No, My Kids Don’t Need A Smart Phone

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My oldest is eleven years old. She is at the age where she is starting to ask me to hand over MY phone so she can use it. Those filters on snapchat are just too much fun when you’re a tween.

I make sure she understands on the regular that this is MY phone, not hers. And, I let any friend that might try to text my phone that my phone is not her phone either. They can call her thank you very much.

She hasn’t asked for her own smart phone yet (thank goodness). We just recently started experimenting with leaving her home alone for short bursts. In order to do that, we got a 3rd line added to our plan, and activated an old iPhone with no games or apps on it so we could have a land line. She knows this is not her phone either. She has been allowed to take it with her somewhere exactly one time.

Yet, she’s already asked me to add snapchat to it. Ummm. Nope.

I just don’t understand why we need to hand our kids smartphones so early?

Sure, a flip phone or old classic cell phone I understand for some families are necessary. Kids whose parents work, need this way to connect, and get in touch. Or, kids who walk home to an empty house after school probably need a phone of some sort too. But, a smart phone at ten, eleven or even twelve? Sorry, not my kid.

HERE ARE A FEW REASONS WHY MY KIDS DON’T NEED A SMART PHONE ANYTIME SOON (AND YOURS PROBABLY DON’T EITHER):

IT’S JUST NOT NECESSARY.

I’ve seen these discussions on social media many times before. Parents want to stay in touch. They want a GPS tracker. They want to FaceTime while they’re away. Wouldn’t texting and calling be sufficient though? Sure, is it fun to see my sweet cherub’s face when I’m gone? Yes. But, is it vital? Not really. You can still tell a lot from a phone call and a text message. I just don’t see the point in giving any kid under 14 a phone. Guess what, according to the New York Times, lots of CEOs and technology executives probably have stricter rules than the average parent about smartphones and other devices than your own kids or your neighbor’s. We just REALLY don’t need to be in a hurry.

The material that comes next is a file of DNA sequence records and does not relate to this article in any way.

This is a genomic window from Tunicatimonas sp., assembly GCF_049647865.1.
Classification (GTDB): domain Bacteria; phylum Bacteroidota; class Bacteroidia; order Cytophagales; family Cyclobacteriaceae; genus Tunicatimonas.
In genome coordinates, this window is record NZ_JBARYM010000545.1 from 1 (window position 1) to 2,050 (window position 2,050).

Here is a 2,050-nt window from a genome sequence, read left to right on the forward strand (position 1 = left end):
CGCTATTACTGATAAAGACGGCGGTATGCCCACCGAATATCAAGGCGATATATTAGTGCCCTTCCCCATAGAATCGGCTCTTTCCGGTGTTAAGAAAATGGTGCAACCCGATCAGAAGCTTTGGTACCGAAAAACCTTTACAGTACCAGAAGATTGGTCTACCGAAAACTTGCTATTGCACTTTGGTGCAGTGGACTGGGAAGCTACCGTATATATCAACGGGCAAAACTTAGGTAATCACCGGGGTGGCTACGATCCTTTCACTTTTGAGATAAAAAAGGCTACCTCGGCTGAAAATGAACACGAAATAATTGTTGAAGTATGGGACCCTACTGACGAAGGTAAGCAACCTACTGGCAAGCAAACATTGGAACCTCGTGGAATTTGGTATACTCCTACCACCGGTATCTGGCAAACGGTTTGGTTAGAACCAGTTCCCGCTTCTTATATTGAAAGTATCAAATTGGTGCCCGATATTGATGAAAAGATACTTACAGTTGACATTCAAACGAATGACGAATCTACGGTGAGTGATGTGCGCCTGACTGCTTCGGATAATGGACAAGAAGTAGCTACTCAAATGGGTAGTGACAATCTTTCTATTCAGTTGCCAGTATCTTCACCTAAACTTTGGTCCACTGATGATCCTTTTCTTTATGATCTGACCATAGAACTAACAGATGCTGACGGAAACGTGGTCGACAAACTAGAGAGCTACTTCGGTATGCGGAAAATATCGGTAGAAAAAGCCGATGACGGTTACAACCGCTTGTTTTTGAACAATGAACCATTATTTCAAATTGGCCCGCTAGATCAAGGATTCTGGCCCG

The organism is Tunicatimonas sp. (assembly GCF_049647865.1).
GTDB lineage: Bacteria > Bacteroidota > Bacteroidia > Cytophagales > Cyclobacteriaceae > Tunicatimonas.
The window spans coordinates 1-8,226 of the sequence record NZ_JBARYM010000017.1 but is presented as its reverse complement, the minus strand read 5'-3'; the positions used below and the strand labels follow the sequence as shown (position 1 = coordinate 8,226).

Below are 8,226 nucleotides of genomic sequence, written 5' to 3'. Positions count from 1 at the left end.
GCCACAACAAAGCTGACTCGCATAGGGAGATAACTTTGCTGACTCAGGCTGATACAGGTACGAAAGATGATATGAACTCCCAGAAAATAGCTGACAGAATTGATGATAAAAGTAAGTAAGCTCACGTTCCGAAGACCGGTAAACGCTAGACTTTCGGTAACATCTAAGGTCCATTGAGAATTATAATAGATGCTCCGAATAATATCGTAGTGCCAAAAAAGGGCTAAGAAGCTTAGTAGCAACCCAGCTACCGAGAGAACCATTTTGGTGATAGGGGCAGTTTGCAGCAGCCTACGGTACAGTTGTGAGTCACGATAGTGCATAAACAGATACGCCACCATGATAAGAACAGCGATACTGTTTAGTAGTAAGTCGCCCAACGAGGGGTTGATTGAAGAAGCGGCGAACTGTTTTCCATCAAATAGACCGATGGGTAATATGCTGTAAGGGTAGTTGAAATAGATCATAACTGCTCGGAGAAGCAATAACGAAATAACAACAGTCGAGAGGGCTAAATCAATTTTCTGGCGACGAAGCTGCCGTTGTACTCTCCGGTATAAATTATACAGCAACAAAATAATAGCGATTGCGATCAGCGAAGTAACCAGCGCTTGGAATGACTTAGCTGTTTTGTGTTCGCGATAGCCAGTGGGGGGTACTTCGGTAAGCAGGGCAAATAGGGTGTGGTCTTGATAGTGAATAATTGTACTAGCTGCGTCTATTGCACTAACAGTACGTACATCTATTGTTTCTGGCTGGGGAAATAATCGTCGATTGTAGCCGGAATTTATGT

THEY CAN BARELY FIND THEIR SHOES, SO I’M NOT GOING TO HAND THEM AN EXPENSIVE EASILY BREAKABLE DEVICE THAT COSTS HUNDREDS OF DOLLARS.

I wasn’t even allowed to drive my parents mini van at 16 unless I got a job and paid for the insurance. So, no my kids are not getting a smart phone until they can get a job and help pay for it.

THEY DON’T NEED ANOTHER FREAKING DISTRACTION.

My kids are like, “Squirrel!!” pretty much when they are faced with any task they need to do. I ask them to go brush their teeth and they are in their room coloring a picture. I ask them to unload the dishwasher and suddenly, they find a toy they haven’t played with in 3 years under their bed that they must play with right this second. They don’t need a smart phone full of games, apps, and even more tempting things like YouTube distracting them from outside play, homework, and hanging out face to face with real friends.

I DON’T NEED SCHOOL DRAMA INSIDE MY HOUSE.

Right now, my daughter is in the middle of her delicate tween years. The girl drama started in Kindergarten, but the REAL girl drama revved up in 4th grade. The beauty of it now is that I can keep her home space free of friend drama. We can talk about things that happen at school without someone also snap chatting with her about it.